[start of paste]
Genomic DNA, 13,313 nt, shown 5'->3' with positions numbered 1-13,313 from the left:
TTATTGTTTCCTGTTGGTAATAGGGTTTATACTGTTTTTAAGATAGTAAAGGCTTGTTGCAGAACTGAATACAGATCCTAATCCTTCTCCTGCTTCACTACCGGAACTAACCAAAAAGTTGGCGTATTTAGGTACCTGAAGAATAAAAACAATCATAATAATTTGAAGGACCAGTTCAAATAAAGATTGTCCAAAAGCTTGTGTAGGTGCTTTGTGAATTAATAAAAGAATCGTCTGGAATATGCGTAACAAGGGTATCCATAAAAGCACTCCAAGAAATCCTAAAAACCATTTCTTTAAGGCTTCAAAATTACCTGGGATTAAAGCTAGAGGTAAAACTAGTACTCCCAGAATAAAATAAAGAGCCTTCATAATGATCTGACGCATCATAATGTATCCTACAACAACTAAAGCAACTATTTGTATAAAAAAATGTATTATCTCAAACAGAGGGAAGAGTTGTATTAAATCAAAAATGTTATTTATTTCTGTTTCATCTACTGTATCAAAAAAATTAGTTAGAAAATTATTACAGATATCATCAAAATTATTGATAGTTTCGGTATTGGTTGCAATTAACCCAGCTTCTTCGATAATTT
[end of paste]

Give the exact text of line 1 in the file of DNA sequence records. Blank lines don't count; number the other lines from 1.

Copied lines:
Genomic DNA, 13,313 nt, shown 5'->3' with positions numbered 1-13,313 from the left: